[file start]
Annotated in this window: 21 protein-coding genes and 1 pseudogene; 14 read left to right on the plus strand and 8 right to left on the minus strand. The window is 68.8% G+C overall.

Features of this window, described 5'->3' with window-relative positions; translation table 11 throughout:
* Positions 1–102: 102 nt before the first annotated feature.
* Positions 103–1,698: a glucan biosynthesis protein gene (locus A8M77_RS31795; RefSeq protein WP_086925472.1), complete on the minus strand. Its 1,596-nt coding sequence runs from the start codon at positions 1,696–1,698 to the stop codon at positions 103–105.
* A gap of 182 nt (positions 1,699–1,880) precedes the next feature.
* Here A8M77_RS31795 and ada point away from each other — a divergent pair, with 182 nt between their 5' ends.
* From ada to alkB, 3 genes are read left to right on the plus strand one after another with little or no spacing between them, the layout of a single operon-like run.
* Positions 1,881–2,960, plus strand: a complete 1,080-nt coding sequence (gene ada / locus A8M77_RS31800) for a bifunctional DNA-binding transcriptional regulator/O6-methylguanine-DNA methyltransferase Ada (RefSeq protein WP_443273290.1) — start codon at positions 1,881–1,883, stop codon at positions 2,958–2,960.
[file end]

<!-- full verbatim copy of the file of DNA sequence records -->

Annotated in this window: 21 protein-coding genes and 1 pseudogene; 14 read left to right on the plus strand and 8 right to left on the minus strand. The window is 68.8% G+C overall.

Features of this window, described 5'->3' with window-relative positions; translation table 11 throughout:
* Positions 1–102: 102 nt before the first annotated feature.
* Positions 103–1,698: a glucan biosynthesis protein gene (locus A8M77_RS31795; RefSeq protein WP_086925472.1), complete on the minus strand. Its 1,596-nt coding sequence runs from the start codon at positions 1,696–1,698 to the stop codon at positions 103–105.
* A gap of 182 nt (positions 1,699–1,880) precedes the next feature.
* Here A8M77_RS31795 and ada point away from each other — a divergent pair, with 182 nt between their 5' ends.
* From ada to alkB, 3 genes are read left to right on the plus strand one after another with little or no spacing between them, the layout of a single operon-like run.
* Positions 1,881–2,960, plus strand: a complete 1,080-nt coding sequence (gene ada / locus A8M77_RS31800) for a bifunctional DNA-binding transcriptional regulator/O6-methylguanine-DNA methyltransferase Ada (RefSeq protein WP_443273290.1) — start codon at positions 1,881–1,883, stop codon at positions 2,958–2,960.